The case for the importance of libraries to children's reading is backed up by the latest library loan figures released by the Public Lending Right (PLR), which show children's authors dominant among the most borrowed writers.
Seven of the 10 most borrowed authors in the year from July 2009 to June 2010 were children's writers, with the Daisy Meadows brand, Jacqueline Wilson and Francesca Simon leading the field. This is the second year running children's authors have taken seven of the top 10.
Children's authors have been rising steadily up the top ranks since 2005–06, when only four featured in the top 10. The rise matches the increase in children's library borrowing, following reader development work focused on children.
Julia Donaldson, whose book The Gruffalo was the most borrowed children's title over the year, said: "This just shows how much children need, and are entitled to, libraries and librarians. It's how they find out which books they like best and
develop a love of reading."
There is no change at the top, with thriller writer James Patterson remaining the UK's single most borrowed author for a fourth year running. His popularity is building year on year, with his total loans standing at over two million loans, compared to 1.8 million for 2008–09 and 1.5 million the year before.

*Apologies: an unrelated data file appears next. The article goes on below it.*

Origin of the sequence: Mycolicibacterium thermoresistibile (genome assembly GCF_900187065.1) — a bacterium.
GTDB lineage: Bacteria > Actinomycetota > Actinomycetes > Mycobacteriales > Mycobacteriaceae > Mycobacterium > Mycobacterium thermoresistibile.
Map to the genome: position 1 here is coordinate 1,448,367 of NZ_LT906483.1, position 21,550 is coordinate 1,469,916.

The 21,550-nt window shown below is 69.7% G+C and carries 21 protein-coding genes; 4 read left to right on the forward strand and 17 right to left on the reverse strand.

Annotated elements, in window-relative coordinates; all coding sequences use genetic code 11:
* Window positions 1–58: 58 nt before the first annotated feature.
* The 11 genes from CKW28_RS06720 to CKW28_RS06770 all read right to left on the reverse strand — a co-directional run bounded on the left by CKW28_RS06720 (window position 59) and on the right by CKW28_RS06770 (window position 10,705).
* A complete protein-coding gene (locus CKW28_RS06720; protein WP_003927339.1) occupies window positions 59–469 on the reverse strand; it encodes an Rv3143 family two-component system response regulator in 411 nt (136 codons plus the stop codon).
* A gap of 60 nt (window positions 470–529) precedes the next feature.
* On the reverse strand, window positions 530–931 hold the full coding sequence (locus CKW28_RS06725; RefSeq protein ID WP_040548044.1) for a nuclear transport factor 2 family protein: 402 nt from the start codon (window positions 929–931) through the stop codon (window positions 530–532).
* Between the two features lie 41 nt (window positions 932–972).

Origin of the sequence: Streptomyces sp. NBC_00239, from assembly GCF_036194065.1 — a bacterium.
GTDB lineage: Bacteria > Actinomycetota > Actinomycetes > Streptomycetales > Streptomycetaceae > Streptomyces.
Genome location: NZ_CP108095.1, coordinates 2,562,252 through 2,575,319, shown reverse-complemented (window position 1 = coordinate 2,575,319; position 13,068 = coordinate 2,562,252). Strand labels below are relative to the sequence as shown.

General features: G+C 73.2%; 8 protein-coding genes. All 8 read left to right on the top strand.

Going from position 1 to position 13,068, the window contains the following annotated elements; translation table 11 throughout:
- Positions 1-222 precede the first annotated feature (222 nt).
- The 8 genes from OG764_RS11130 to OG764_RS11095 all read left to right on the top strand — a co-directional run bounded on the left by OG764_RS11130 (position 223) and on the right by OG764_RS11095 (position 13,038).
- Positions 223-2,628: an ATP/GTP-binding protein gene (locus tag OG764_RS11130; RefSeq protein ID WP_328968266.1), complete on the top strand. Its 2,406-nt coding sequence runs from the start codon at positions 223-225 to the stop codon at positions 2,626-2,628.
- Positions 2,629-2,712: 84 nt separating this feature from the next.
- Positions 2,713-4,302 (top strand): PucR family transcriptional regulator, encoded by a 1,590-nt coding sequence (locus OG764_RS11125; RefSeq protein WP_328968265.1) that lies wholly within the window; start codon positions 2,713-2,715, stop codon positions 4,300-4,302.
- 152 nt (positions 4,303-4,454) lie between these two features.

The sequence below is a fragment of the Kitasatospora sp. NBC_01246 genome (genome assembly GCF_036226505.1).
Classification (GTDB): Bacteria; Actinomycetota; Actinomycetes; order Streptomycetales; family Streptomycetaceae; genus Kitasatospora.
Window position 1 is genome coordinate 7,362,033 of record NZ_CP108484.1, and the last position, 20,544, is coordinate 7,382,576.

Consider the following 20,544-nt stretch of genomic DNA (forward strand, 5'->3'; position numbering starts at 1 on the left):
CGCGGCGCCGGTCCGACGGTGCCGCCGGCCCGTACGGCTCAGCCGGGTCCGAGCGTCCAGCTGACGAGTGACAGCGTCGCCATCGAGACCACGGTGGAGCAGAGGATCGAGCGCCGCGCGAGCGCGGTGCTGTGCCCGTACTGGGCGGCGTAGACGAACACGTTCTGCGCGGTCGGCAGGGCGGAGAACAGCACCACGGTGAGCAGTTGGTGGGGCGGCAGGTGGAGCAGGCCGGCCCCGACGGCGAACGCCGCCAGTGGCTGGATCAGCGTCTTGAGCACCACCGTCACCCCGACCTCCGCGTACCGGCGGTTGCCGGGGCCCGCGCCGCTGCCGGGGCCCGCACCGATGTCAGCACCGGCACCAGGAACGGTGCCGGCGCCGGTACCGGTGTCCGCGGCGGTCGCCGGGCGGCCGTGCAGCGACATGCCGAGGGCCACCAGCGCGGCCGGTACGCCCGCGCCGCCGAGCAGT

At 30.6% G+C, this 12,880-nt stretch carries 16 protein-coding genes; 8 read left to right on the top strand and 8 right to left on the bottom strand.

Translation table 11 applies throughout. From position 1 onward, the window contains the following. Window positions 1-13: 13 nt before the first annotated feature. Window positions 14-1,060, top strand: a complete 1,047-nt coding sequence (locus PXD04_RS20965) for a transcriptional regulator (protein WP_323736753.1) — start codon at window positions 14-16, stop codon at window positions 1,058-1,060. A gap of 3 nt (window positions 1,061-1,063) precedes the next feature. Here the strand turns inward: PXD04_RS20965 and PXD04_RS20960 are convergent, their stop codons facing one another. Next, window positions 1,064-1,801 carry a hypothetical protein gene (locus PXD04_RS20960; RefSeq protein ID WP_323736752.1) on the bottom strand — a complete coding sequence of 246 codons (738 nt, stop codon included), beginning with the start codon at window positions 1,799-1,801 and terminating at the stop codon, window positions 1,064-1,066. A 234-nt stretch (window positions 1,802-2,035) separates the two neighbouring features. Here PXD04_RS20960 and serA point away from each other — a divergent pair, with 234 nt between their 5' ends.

Patterson also dominates the list of top 10 fiction titles borrowed, with four titles, including the single most borrowed fiction title, Swimsuit, which was borrowed 86,342 times. All of the top 10 fiction titles borrowed in 2009–10 were crime and thriller books.
The single most borrowed non-fiction title, At My Mother's Knee by Paul O'Grady, was loaned 37,422 times.
The future administration of Public Lending Right remains undecided. Registrar Jim Parker said that ministers were still committed to abolishing the PLR organisation and transferring its duties to another body, but had confirmed that for legal reasons the work cannot go to a private sector body such as the Authors' Licensing & Collecting Society (ALCS). "There is no decision yet, but it will to go a public body within the DCMS [Department for Culture, Media & Sport]."